By Lexie Jordan and Wafir Salih
In August 2021, when the Taliban gained full control of Kabul, thousands of Afghans found themselves fleeing with hopes for better lives in the United States. Around 1,000 of those Afghan refugees resettled in Alexandria.
Little did these Afghans expect, upon their arrival in Alexandria, to be fleeing from rodents and bed bugs in the apartments that were supposed to be their refuge.
All of the apartments in question are managed by Morgan Properties, which runs five apartment complexes in Alexandria: Bennington Crossings, Brookdale, Lynbrook, Stoneridge and Willow Run.
Arafat Safi, who resided at Willow Run for 18 months, said the infestation in his family’s apartment was severe.
“On average, we were catching like eight and nine or sometimes 10 rats [per month],” Safi said.
A local pastor – who requested anonymity due to his church working directly with Morgan Properties-owned apartments – said he’s familiar with an instance of a child being bitten by a rat.
“When my alarm bells went off was when someone said, ‘The rat bit the child in the middle of the night,’” the pastor said.
Vice Mayor Amy Jackson expressed concern over the conditions at these apart- ment complexes. “Health and safety are the city’s top concern and no human being should live in filth and squalor all the while paying exorbitant rents,” Jackson said in an email to the Times. “We will continue to work closely with property management and address inhumane issues in this community.”
For this story, the Times spoke with three Afghan refugees, three community members who volunteer time helping the Afghan families, the head of Lutheran Social Services in Northern Virginia, two members of Alexandria’s City Council and a city code enforcement official. We also reached out twice to three different people in property management at Morgan Properties, but received no response.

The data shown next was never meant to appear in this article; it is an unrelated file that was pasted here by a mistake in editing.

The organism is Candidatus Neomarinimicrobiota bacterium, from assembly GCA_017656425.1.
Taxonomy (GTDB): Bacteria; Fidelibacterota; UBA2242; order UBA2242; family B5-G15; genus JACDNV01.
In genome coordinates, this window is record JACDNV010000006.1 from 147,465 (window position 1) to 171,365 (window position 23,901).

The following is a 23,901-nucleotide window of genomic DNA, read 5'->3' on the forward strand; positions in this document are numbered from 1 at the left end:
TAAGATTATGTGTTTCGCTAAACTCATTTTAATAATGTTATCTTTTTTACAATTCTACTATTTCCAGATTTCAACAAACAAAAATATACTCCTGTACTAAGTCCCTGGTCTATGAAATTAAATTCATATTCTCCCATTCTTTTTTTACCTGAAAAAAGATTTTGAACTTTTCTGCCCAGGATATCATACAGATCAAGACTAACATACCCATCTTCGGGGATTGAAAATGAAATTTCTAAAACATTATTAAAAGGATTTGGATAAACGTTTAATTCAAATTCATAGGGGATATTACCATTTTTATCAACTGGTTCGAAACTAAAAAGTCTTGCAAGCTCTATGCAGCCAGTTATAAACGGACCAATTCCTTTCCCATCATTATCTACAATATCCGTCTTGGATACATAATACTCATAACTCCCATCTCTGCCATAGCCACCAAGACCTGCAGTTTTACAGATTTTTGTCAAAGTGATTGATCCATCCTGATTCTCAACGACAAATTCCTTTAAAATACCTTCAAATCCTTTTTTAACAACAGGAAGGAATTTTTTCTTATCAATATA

In Afghanistan, Safi worked directly for the country’s national security advisor in the pro-U.S. government that gave way to Taliban control upon the withdrawal of American troops – which made Safi a target.
“[The Taliban] somehow knew me and also my boss, the national security advisor of Afghanistan. He had signed the BSA, the bilateral security agreement with the States, so he was a prime target, and anyone close to him was a prime target,” Safi said.
Safi said on several occasions he was traveling with his boss when their convoy was attacked. “I would usually travel with him to his meetings, to all his travels outside Afghanistan. But we were lucky that we did not get hurt,” Safi said. “And the day [the Taliban] took over, I had to leave my house. I had to be in hiding for a month.”
Safi and his family were able to escape Afghanistan during the U.S. evacuation, as did the other families interviewed for this article.
Daniel Altman, an organizer with Resettling Afghan Families Together, or NoVA RAFT, said the United States has a debt to these refugees who risked their lives aiding the U.S. in Afghanistan.
“I think it’s important to remember that many of these families are the very people who served the U.S. government in Afghanistan. And they’ve been brought here. The United States [needs] to help create for them a safe and dignified future,” Altman said.